Wisconsin Milks the Cash Cow

On the heels of the State Children’s Health Insurance Program, which increased the federal tax on tobacco 156% to $1, Wisconsin has proposed a $1 tax increase on cigarettes for the new Wisconsin State Budget.

However, the timing of the tax and strategy behind what the state hopes to accomplish was blasted as irresponsible by the National Association of Tobacco Outlets (NATO).

“The experience of New Jersey’s $2.57 per pack cigarette tax should be a reality check for all Wisconsin legislators. Based on the New Jersey outcome and similar experiences by other states, Wisconsin Gov. Jim Doyle’s proposal to raise the state cigarette tax by another $.75 per pack to $2.52 per pack plus enact higher tax rates on other tobacco products means that Wisconsin will collect less in excise tax revenue than before the increase,” said Tom Briant, executive director of NATO. “Following on the footsteps of Gov. Doyle’s $1.00 per pack cigarette tax increase last year, it is time for Wisconsin lawmakers to stop increasing taxes on cigarettes and other tobacco products and instead raise taxes on beer, wine and liquor. Legislators need to give this recommendation careful consideration or Wisconsin will find itself in a worsening revenue situation with more family-owned retail businesses forced to close and employees laid off.”

What Gov. Doyle fails to take into account, and what has made the fiscal side of tobacco taxes worse, is the deteriorating tax environment for states due to the new federal cigarette and tobacco tax increases. Just last month, Congress passed and President Obama signed into law the single largest increase in the federal cigarette and tobacco tax rates in the history of the U.S. to fund an expansion of SCHIP.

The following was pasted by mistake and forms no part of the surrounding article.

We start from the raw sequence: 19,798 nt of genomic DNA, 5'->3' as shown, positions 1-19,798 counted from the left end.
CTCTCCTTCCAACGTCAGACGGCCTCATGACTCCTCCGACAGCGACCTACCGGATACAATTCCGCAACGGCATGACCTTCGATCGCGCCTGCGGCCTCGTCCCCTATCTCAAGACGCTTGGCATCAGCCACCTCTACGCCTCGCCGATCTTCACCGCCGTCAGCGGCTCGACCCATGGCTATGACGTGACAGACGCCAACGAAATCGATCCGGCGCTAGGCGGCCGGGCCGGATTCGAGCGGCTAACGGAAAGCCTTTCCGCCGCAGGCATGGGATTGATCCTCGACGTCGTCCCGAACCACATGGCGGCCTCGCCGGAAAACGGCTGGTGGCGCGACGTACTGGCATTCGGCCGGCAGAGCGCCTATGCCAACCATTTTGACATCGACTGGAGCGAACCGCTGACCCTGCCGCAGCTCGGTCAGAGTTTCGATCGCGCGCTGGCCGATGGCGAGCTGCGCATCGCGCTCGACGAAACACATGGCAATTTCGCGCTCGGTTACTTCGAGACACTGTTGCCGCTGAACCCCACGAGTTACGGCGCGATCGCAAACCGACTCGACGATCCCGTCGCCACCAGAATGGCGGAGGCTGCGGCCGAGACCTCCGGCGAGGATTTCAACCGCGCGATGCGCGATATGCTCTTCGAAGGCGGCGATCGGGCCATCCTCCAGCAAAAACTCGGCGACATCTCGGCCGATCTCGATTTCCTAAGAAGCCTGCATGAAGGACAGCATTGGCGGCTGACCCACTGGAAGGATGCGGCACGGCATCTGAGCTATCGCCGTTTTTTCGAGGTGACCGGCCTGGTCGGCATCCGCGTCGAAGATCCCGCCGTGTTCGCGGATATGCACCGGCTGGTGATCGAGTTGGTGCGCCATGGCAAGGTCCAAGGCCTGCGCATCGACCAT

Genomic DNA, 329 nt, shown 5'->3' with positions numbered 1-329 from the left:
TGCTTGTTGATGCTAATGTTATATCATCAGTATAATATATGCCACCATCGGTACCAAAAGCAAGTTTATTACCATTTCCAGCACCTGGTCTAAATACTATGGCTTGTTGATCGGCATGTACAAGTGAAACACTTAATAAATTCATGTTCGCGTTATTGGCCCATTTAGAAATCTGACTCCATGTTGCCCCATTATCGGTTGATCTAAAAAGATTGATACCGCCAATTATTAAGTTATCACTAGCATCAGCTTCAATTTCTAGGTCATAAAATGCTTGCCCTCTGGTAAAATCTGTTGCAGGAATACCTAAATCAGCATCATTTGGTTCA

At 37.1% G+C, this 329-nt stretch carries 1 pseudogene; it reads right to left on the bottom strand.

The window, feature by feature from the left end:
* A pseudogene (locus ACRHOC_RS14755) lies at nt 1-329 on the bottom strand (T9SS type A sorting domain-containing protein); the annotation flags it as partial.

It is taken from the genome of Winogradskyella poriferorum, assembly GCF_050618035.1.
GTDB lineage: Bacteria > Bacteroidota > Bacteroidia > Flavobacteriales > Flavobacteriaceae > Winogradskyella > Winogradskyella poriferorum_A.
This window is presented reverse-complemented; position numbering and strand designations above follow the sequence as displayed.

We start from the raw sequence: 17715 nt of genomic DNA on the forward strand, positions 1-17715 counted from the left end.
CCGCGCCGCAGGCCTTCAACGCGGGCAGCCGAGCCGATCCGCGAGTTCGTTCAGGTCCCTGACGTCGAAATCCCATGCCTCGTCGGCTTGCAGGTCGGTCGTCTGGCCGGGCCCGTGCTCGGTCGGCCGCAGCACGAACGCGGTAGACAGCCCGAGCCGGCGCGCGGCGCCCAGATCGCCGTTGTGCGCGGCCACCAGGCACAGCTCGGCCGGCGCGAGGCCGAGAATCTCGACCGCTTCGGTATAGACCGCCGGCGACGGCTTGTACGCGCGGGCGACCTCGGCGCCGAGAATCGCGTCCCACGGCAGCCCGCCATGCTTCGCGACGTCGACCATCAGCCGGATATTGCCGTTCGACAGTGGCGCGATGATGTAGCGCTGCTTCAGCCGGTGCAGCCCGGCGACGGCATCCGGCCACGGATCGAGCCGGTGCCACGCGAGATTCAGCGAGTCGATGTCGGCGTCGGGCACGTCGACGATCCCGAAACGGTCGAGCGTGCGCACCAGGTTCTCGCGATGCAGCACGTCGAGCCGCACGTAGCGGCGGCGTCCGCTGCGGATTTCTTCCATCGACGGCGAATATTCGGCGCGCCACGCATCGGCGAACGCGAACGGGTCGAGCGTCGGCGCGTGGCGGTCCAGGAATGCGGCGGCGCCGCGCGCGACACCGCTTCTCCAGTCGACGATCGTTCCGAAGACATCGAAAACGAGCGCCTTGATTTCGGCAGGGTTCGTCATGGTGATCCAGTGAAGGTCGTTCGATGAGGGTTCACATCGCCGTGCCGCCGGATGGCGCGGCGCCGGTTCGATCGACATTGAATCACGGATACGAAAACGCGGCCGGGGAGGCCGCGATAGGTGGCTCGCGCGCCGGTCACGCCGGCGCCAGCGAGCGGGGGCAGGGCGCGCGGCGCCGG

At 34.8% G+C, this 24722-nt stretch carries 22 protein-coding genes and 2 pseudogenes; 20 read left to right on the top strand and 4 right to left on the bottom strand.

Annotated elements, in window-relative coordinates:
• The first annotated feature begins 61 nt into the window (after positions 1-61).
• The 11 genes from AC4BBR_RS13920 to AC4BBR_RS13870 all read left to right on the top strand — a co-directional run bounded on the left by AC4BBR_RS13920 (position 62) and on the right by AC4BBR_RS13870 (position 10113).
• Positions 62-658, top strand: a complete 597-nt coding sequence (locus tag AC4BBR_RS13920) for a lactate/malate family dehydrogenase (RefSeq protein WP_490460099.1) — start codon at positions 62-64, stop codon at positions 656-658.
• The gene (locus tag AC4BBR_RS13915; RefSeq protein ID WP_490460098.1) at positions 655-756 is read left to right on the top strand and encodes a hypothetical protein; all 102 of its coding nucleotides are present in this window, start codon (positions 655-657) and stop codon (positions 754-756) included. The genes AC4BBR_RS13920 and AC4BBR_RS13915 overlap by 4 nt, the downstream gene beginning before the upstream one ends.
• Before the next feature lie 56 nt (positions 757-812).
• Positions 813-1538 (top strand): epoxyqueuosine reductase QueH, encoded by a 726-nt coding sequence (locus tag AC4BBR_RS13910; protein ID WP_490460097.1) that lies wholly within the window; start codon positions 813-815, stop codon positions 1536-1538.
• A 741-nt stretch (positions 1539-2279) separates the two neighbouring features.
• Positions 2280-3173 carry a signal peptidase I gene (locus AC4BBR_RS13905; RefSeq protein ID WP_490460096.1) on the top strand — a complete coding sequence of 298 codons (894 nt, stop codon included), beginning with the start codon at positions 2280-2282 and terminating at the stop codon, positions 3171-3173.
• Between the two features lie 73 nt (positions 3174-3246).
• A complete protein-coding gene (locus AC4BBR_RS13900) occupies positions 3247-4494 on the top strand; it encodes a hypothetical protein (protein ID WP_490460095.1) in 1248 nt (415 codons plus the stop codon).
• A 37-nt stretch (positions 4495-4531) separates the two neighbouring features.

“The Congressional Budget Office and the Treasury Department estimate that these large federal cigarette and tobacco tax increases will cause tobacco sales to decline by at least 10% nationwide,” Briant said. “Consequently, Wisconsin will lose more than $56 million per year including $11 million less in Master Settlement Payments from the cigarette manufacturers and $45 million in state tobacco taxes. As a representative of Wisconsin tobacco retailers who depend on tobacco product sales, we collectively say once and for all enough is enough.”

“Gov. Doyle, with the assistance of the legislature, has repeatedly penalized our member stores and their customers with higher and higher tobacco taxes,” Briant continued. “If another tax is added along with increased taxes on other tobacco products, then the legislature and the Governor must be ready to take responsibility for creating an even greater state general fund deficit and forcing hard working Wisconsin retailers to close their stores and lay off their employees.”

But unlike many advocates who say “enough is enough” only in protest, NATO believes that it is time to raise the excise taxes on beer, wine and liquor which have escaped any increase for decades. “The disparity between the excise tax rates on tobacco and alcohol is shocking,” Briant said.

According to NATO, in order to pay the equivalent of the proposed $2.52 in tax on a single pack of cigarettes, a Wisconsin resident would have to purchase:
* 69 six packs of beer to equal the same dollar amount of tax on a pack of cigarettes; or
* 50 bottles of wine to equal the same dollar amount of tax on a pack of cigarettes; or
* Four-fifths of spirits to equal the same dollar amount of tax on a pack of cigarettes.

“Tax increases on alcoholic beverages are necessary so that a broader base of Wisconsin residents contribute to solving the state’s budget deficit and not just those who purchase tobacco products,” Briant said. “It is time to set aside politically expedient tax increases like Gov. Doyle’s proposal and raise taxes on beer, wine and liquor.”


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